Playing The Percentages 540X356


Playing the percentages

May 5th, 2017

I’ve always been a sucker for data. I love it.

Sadly, it’s the sort of fascination that will likely condemn me to a role as 'socially unskilled sod on his own in the pub'. I'll be the one nursing a pint for hours, reading the ingredients on bags of crisps and searching for hidden trends in the E-numbers and saturated fats.

Although to be honest, that's only a guess. I've got no actual statistics to back up that claim. Just circumstantial evidence. Which means I’ll need to head out to the pub to find more of that data I love so much (see first paragraph).

Because that's the problem with stats – they can be twisted to confirm or refute pretty much anything

Thanks to this healthy obsession though, I've delved into endless data analytics tools over the years. Pored over all their beautifully colourful charts, diagrams, and twirling infographics. Then got completely confused when half of them totally contradict the other half.

Because that's the problem with stats – they can be twisted to confirm or refute pretty much anything, creating hopeless complexity from things that are actually very simple.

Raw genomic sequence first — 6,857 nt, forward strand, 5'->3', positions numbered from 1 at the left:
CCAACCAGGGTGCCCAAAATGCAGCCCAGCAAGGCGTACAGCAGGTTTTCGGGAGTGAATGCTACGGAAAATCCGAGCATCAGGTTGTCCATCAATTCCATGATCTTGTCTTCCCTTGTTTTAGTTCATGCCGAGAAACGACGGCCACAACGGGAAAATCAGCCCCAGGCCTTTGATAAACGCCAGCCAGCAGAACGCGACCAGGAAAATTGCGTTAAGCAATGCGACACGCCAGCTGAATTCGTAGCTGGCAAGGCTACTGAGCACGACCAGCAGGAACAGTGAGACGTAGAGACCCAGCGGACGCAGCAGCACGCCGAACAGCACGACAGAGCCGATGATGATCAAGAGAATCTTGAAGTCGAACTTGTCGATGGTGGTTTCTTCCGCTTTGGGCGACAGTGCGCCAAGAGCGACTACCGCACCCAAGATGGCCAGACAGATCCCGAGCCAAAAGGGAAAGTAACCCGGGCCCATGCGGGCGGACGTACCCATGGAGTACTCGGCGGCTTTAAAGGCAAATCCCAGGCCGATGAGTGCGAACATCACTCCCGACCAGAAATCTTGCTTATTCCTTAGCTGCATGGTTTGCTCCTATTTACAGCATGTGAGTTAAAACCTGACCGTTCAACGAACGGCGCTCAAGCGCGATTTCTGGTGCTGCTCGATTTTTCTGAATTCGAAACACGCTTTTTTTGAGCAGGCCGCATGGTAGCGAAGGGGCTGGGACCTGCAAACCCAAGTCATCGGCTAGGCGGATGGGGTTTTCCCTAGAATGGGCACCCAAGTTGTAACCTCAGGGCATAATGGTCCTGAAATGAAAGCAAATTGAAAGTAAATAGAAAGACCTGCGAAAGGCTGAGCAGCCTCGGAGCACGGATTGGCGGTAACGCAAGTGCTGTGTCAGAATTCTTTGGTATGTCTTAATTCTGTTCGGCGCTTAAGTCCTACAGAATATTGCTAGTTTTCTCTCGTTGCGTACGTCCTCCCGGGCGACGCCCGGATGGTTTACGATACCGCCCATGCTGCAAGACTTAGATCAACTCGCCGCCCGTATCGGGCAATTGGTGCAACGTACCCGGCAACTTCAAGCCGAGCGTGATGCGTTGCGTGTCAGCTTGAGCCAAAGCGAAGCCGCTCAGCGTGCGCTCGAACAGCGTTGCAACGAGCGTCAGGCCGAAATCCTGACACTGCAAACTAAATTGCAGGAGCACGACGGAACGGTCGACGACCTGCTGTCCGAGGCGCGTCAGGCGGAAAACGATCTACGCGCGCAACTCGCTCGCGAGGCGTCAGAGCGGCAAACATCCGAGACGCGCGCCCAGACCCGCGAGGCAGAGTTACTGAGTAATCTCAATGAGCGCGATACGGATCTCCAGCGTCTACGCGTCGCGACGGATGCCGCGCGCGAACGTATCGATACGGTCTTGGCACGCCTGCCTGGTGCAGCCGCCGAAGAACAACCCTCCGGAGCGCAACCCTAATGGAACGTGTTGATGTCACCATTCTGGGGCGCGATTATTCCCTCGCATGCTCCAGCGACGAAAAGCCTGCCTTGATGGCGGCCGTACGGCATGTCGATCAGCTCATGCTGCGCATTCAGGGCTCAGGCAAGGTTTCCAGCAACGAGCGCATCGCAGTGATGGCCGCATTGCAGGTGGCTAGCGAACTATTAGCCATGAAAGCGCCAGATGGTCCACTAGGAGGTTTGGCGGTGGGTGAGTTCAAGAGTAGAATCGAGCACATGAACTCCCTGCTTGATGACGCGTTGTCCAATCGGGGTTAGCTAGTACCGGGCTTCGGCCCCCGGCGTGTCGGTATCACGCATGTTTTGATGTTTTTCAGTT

But not always.

Take the 80/20 rule. Here's something that's beautifully simple, yet amazingly powerful. Also known as the Pareto Principle, it's an idea developed a century ago. And after a year of study, I've become fascinated by the way businesses are using it today, and the results it's giving them.

At its core is the idea that 20 per cent of your inputs creates 80 per cent of your outputs. Or in terms of business, you could say 20 per cent of your products bring in 80 per cent of your income. Or 20 per cent of your clients produce 80 per cent of billings, and so on.

It's such a compelling idea that here at LYD we've used the principle to build a data model you can use to analyse sales and product performance.

I won't go into the nitty-gritty right now, but basically 8020mybusiness can tell you where your most profitable products, services or clients are. In theory, it can tell you your most profitable anything, actually.

It's easy to use, and it's free, while paying subscribers can get more features including deeper analysis and more uploads. You can try the free version now at https://8020mybusiness.com/

It's still very much 'version one' so be gentle, but we're planning to develop it further as an API and add in additional factors like sales visits and email traffic.

We'd love to hear what you think of it so far, so give it a go when you get a spare five minutes.

It's been brought to you by a group of folks in Kingston-upon-Thames, who are really gagging for a beer and a bag of saturated fats right now.